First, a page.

Web Pages/Email:

This syllabus as well as a variety of other relevant information for this class is posted on the internet. The website is located at

http://people.uncw.edu/hermanr/m361

You are encouraged to log onto this page often to check the homework assignments, read text material, listen to videos and read about related topics and further examples. You can email me for hints to homework questions, after working on them, or any other concerns with the topics we are covering.

You will need to continually watch for additions, changes, and announcements for the class. So, make it a daily habit to go to the web site and read something different.

Course Requirements:

Homework: Homework assignments will be collected on a regular basis and you will be told when the work is due. There will be a penalty of 10% for each class that it is late. As doing homework is very important for learning the material in this course, it will count as 35% of your grade.

Labs/Projects: At times the computations can become tedious or may not be doable by hand. Therefore, we will sometimes use Maple or MATLAB to solve problems. You may also have the opportunity to carry out physical experiments highlighting some of the standard applications in the class.

You will  be expected to carry out in depth group projects or be assigned group computer labs. Due to the nature of some problems and the applicability of this course to your major, you will work on a project, which will extend over several days of the course. These will count for 10 % of your total grade.

Attendance: YOU ARE EXPECTED TO ATTEND ALL OF THE CLASSES! After two excused absences there will be a penalty of 2% for each absence from your total grade.

Exams and Grades: There will be three one hour exams and a final for this course. These exams will cover the basic material from the lectures and homework. There will be no makeup exams without prior permission. The tentative dates of the exams covered are

Exam Date
I
July 3
II
July 13
III
July 24
Final
July 27, 11:00 AM

Your final grade will be based on the following:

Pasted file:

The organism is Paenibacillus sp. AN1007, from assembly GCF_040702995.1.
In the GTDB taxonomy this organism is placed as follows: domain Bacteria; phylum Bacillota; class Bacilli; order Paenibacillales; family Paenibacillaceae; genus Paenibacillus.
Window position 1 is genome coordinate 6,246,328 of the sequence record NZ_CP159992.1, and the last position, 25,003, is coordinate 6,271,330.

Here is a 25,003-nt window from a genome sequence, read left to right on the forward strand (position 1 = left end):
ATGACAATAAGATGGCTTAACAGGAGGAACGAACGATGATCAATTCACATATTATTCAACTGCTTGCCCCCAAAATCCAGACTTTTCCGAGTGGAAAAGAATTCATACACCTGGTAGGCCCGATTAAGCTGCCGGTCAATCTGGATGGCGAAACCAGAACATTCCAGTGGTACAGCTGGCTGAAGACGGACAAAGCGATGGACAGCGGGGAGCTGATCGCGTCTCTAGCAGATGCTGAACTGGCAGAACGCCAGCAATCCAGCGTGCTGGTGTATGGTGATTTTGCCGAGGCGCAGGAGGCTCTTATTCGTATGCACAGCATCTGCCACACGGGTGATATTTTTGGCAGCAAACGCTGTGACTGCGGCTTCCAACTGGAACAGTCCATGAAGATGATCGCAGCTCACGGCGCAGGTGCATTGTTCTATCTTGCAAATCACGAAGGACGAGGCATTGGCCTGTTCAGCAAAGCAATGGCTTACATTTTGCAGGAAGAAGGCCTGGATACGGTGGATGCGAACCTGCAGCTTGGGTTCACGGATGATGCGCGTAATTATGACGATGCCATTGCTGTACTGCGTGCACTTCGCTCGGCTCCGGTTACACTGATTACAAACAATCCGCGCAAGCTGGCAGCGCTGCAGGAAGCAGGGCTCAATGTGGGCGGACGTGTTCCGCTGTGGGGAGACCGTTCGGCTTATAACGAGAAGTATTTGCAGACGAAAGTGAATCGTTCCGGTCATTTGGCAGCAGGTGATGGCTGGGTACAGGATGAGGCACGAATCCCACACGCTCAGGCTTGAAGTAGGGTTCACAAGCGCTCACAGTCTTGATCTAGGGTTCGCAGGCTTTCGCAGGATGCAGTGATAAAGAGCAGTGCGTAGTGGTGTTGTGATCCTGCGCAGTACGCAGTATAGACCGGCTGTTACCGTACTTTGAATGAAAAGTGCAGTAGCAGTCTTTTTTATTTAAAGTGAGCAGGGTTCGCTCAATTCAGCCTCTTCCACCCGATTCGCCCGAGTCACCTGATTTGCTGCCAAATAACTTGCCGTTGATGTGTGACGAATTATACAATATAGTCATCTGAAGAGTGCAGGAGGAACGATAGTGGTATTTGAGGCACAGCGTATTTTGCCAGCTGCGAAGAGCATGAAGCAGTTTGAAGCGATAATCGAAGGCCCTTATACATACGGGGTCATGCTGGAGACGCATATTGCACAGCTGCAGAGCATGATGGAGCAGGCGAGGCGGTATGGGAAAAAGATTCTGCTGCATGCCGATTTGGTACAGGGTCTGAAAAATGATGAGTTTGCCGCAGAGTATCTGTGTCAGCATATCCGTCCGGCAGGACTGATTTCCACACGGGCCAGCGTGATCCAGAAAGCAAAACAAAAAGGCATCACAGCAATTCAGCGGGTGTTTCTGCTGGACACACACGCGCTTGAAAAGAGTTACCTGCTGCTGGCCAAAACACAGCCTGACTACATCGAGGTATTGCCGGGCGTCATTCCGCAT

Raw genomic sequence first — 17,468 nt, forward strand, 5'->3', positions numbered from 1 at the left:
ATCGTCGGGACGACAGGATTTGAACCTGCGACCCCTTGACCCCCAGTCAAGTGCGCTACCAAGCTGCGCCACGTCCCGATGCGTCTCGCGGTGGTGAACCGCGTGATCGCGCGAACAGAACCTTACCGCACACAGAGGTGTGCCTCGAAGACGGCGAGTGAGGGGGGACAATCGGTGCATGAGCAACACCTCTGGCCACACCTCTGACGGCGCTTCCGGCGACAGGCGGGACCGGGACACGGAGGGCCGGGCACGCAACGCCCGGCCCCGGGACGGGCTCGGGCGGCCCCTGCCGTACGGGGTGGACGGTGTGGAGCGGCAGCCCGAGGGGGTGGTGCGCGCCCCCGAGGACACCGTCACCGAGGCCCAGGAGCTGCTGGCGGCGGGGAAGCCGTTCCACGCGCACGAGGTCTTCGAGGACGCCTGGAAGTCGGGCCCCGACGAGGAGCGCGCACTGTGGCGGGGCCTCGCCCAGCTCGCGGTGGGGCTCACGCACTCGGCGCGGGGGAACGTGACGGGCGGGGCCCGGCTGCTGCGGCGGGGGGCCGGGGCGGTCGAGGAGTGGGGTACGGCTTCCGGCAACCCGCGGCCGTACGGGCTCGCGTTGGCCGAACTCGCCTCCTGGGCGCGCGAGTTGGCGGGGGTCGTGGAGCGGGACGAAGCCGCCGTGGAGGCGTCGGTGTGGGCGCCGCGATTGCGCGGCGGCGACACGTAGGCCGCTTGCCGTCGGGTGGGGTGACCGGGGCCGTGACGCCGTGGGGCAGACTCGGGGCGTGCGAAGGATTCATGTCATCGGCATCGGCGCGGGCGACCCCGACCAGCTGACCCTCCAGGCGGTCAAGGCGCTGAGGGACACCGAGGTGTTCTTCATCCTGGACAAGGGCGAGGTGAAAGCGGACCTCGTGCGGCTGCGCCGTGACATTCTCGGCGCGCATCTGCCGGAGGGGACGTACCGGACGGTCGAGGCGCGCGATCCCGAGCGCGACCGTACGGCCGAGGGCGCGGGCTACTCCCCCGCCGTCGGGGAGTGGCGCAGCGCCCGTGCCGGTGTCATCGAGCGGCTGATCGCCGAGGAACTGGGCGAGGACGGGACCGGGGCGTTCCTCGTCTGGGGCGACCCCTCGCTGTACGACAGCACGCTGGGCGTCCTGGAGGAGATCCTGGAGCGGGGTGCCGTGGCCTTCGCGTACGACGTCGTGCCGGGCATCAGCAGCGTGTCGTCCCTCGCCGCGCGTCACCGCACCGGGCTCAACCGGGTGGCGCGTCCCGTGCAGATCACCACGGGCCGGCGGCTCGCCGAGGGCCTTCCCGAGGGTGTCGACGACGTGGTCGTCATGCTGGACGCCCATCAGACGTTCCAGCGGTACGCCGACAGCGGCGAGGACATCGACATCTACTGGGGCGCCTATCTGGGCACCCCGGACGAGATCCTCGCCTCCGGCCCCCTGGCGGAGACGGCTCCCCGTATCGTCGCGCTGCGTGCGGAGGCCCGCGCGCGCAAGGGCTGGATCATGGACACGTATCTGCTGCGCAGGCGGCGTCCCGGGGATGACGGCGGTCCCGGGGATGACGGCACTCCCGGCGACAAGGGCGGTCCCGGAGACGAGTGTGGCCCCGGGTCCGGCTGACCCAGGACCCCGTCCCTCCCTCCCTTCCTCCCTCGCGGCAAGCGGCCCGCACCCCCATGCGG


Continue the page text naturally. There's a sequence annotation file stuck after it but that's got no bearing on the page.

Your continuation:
Hour Exams
35%
Homework
35%
Labs/Projects
10%
Final
20%

90-100 A
80-89.5 B
70-79.5 C
60-69.5 D

Borderline grades may be modified by a plus, or a minus,
if the instructor determines that such grades are earned.

 

Advice for Success:

In order to learn the material in this course and earn a good grade, you need to put in some effort. Do not put off assignments or reading. If you do not understand something, ask the instructor. Come to office hours, use email, ask knowledgeable students, or go to the library/internet and find supplementary material. The instructor can only cover the basics in class. You are not expected to know the material by only listening to the lectures. You need to work problems and think about what you are doing. As we meet for eight hours each week, you should expect to spend at least 16 hours per week outside of class. Note that each class is the equivalent of 2/3 a regular semester week and you need to keep up with doing homework every day.

This syllabus is subject to change!

 

Academic Honor Code:

All members of UNCWs community are expected to follow the academic Honor Code. Please read the UNCW Honor Code carefully (as covered in the UNCW Student Handbook). Academic dishonesty in any form will not be tolerated in this class. Please be especially familiar with UNCWs position on plagiarism as outlined in the UNCW Student Handbook. Plagiarism is a form of academic dishonesty in which you take someone elses ideas and represent them as your own.

Student Disabilities: UNCW Disability Services supplies information about disability law, documentation procedures and accommodations that can be found at http://uncw.edu/disability/. To obtain accommodations the student should first contact Disability Services and present their documentation to the coordinator for review and verification.

Campus Respect Compact.  UNCW has recently instituted a Respect Compact to affirm our commitment to a civil community, characterized by mutual respect.  That Compact will soon be affixed to the wall of each classroom and can be accessed at: http://uncw.edu/diversity/documents/ApprovedSeahawkRespectCompact8x10.08.09.pdf


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E-Mail: Dr. Russell Herman Last Updated: June 23, 2017